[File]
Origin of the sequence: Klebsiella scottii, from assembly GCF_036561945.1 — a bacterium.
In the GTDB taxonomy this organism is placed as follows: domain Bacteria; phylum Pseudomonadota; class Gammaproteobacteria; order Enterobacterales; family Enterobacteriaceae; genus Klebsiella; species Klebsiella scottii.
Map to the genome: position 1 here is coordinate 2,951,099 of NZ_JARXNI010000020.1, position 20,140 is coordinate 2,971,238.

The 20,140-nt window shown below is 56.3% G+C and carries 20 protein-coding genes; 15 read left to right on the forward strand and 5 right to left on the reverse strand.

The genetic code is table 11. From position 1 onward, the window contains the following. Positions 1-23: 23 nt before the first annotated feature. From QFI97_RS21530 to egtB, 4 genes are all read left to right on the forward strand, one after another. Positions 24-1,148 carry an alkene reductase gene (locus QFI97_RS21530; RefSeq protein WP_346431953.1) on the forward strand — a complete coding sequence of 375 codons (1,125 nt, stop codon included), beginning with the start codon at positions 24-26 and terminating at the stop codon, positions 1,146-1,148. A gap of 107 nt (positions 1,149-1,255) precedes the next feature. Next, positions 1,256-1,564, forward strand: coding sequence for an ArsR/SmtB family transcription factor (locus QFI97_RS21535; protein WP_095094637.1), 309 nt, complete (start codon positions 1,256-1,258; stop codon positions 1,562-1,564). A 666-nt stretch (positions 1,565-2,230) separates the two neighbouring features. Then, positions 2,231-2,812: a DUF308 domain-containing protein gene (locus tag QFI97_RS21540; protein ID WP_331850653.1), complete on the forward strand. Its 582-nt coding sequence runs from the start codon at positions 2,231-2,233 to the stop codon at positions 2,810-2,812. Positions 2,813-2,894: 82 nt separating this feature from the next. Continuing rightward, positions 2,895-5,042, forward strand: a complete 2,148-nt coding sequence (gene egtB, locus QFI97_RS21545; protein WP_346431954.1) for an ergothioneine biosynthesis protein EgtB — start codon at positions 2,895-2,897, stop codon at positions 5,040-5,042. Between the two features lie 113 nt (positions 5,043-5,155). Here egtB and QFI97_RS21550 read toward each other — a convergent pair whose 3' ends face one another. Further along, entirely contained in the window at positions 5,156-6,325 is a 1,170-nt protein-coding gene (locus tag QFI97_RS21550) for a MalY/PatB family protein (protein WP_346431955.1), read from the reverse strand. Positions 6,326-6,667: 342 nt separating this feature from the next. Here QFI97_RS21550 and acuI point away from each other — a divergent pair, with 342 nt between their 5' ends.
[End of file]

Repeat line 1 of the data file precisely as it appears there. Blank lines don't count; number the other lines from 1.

Origin of the sequence: Klebsiella scottii, from assembly GCF_036561945.1 — a bacterium.